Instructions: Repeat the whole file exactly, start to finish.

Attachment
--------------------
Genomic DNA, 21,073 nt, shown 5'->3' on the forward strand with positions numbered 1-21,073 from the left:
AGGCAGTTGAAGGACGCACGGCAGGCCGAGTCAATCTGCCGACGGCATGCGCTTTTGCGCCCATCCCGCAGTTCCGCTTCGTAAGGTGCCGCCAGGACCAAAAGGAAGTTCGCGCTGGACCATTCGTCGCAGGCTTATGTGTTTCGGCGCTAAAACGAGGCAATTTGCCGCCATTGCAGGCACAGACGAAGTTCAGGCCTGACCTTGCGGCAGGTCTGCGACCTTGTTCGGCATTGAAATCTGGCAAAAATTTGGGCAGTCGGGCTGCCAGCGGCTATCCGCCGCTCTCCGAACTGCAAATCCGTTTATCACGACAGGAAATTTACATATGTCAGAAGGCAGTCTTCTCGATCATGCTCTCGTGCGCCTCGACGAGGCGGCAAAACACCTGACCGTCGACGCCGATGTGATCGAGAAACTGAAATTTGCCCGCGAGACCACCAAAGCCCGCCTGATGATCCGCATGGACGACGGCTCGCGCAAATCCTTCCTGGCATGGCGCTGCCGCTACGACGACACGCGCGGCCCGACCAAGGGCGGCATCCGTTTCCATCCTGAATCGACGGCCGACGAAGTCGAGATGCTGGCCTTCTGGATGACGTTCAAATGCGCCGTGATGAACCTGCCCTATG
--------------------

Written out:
Genomic DNA, 21,073 nt, shown 5'->3' on the forward strand with positions numbered 1-21,073 from the left:
AGGCAGTTGAAGGACGCACGGCAGGCCGAGTCAATCTGCCGACGGCATGCGCTTTTGCGCCCATCCCGCAGTTCCGCTTCGTAAGGTGCCGCCAGGACCAAAAGGAAGTTCGCGCTGGACCATTCGTCGCAGGCTTATGTGTTTCGGCGCTAAAACGAGGCAATTTGCCGCCATTGCAGGCACAGACGAAGTTCAGGCCTGACCTTGCGGCAGGTCTGCGACCTTGTTCGGCATTGAAATCTGGCAAAAATTTGGGCAGTCGGGCTGCCAGCGGCTATCCGCCGCTCTCCGAACTGCAAATCCGTTTATCACGACAGGAAATTTACATATGTCAGAAGGCAGTCTTCTCGATCATGCTCTCGTGCGCCTCGACGAGGCGGCAAAACACCTGACCGTCGACGCCGATGTGATCGAGAAACTGAAATTTGCCCGCGAGACCACCAAAGCCCGCCTGATGATCCGCATGGACGACGGCTCGCGCAAATCCTTCCTGGCATGGCGCTGCCGCTACGACGACACGCGCGGCCCGACCAAGGGCGGCATCCGTTTCCATCCTGAATCGACGGCCGACGAAGTCGAGATGCTGGCCTTCTGGATGACGTTCAAATGCGCCGTGATGAACCTGCCCTATG